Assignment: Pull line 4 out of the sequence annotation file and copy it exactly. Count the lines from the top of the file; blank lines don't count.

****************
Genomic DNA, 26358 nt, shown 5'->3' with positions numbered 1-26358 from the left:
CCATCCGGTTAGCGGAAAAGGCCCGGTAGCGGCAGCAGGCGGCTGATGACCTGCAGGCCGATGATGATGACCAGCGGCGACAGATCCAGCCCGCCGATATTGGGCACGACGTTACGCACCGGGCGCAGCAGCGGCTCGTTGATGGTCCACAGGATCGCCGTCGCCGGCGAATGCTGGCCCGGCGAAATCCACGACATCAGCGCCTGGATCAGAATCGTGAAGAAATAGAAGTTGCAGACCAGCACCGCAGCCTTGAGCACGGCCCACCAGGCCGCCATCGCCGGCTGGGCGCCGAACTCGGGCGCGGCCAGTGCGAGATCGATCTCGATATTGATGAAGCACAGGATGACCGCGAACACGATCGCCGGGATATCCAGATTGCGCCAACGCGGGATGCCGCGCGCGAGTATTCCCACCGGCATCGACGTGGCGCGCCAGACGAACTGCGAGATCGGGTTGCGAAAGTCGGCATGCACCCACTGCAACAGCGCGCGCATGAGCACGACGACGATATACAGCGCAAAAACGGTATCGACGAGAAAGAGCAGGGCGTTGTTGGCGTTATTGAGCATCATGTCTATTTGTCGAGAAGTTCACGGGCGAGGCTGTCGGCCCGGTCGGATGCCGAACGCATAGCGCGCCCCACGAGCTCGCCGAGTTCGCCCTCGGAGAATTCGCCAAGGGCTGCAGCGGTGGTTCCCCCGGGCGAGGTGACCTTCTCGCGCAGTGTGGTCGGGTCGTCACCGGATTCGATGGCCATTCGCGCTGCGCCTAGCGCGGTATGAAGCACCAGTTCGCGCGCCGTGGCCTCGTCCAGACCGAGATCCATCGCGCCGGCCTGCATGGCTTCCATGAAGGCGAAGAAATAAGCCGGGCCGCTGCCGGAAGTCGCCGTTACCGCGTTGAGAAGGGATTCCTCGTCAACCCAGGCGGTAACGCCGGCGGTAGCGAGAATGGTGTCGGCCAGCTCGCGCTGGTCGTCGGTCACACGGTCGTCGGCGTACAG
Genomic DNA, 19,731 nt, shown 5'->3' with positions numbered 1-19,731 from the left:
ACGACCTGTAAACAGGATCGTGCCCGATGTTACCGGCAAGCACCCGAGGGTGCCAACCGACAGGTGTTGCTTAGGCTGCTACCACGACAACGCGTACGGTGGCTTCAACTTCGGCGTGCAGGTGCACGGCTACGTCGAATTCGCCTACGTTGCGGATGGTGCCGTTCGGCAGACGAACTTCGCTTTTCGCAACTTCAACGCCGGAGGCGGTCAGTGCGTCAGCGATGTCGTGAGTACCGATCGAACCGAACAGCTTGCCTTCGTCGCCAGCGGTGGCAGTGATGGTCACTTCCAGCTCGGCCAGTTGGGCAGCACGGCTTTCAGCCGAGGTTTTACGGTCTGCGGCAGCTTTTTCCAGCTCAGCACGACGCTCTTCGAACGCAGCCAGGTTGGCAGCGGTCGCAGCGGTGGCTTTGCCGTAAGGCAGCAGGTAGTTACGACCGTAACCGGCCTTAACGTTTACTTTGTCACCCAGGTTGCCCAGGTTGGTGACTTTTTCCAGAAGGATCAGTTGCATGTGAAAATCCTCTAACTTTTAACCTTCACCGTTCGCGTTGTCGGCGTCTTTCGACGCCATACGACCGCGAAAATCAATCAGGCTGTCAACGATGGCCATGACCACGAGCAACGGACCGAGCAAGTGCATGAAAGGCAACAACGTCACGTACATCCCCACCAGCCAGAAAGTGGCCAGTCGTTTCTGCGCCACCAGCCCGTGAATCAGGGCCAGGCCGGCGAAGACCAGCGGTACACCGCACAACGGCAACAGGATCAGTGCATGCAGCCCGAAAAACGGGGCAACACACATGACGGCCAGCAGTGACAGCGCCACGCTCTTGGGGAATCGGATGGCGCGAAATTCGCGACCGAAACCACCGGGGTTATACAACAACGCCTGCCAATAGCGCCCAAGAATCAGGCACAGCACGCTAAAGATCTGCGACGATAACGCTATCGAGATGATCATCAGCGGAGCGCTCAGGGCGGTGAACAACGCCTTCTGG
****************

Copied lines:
ACGACCTGTAAACAGGATCGTGCCCGATGTTACCGGCAAGCACCCGAGGGTGCCAACCGACAGGTGTTGCTTAGGCTGCTACCACGACAACGCGTACGGTGGCTTCAACTTCGGCGTGCAGGTGCACGGCTACGTCGAATTCGCCTACGTTGCGGATGGTGCCGTTCGGCAGACGAACTTCGCTTTTCGCAACTTCAACGCCGGAGGCGGTCAGTGCGTCAGCGATGTCGTGAGTACCGATCGAACCGAACAGCTTGCCTTCGTCGCCAGCGGTGGCAGTGATGGTCACTTCCAGCTCGGCCAGTTGGGCAGCACGGCTTTCAGCCGAGGTTTTACGGTCTGCGGCAGCTTTTTCCAGCTCAGCACGACGCTCTTCGAACGCAGCCAGGTTGGCAGCGGTCGCAGCGGTGGCTTTGCCGTAAGGCAGCAGGTAGTTACGACCGTAACCGGCCTTAACGTTTACTTTGTCACCCAGGTTGCCCAGGTTGGTGACTTTTTCCAGAAGGATCAGTTGCATGTGAAAATCCTCTAACTTTTAACCTTCACCGTTCGCGTTGTCGGCGTCTTTCGACGCCATACGACCGCGAAAATCAATCAGGCTGTCAACGATGGCCATGACCACGAGCAACGGACCGAGCAAGTGCATGAAAGGCAACAACGTCACGTACATCCCCACCAGCCAGAAAGTGGCCAGTCGTTTCTGCGCCACCAGCCCGTGAATCAGGGCCAGGCCGGCGAAGACCAGCGGTACACCGCACAACGGCAACAGGATCAGTGCATGCAGCCCGAAAAACGGGGCAACACACATGACGGCCAGCAGTGACAGCGCCACGCTCTTGGGGAATCGGATGGCGCGAAATTCGCGACCGAAACCACCGGGGTTATACAACAACGCCTGCCAATAGCGCCCAAGAATCAGGCACAGCACGCTAAAGATCTGCGACGATAACGCTATCGAGATGATCATCAGCGGAGCGCTCAGGGCGGTGAACAACGCCTTCTGG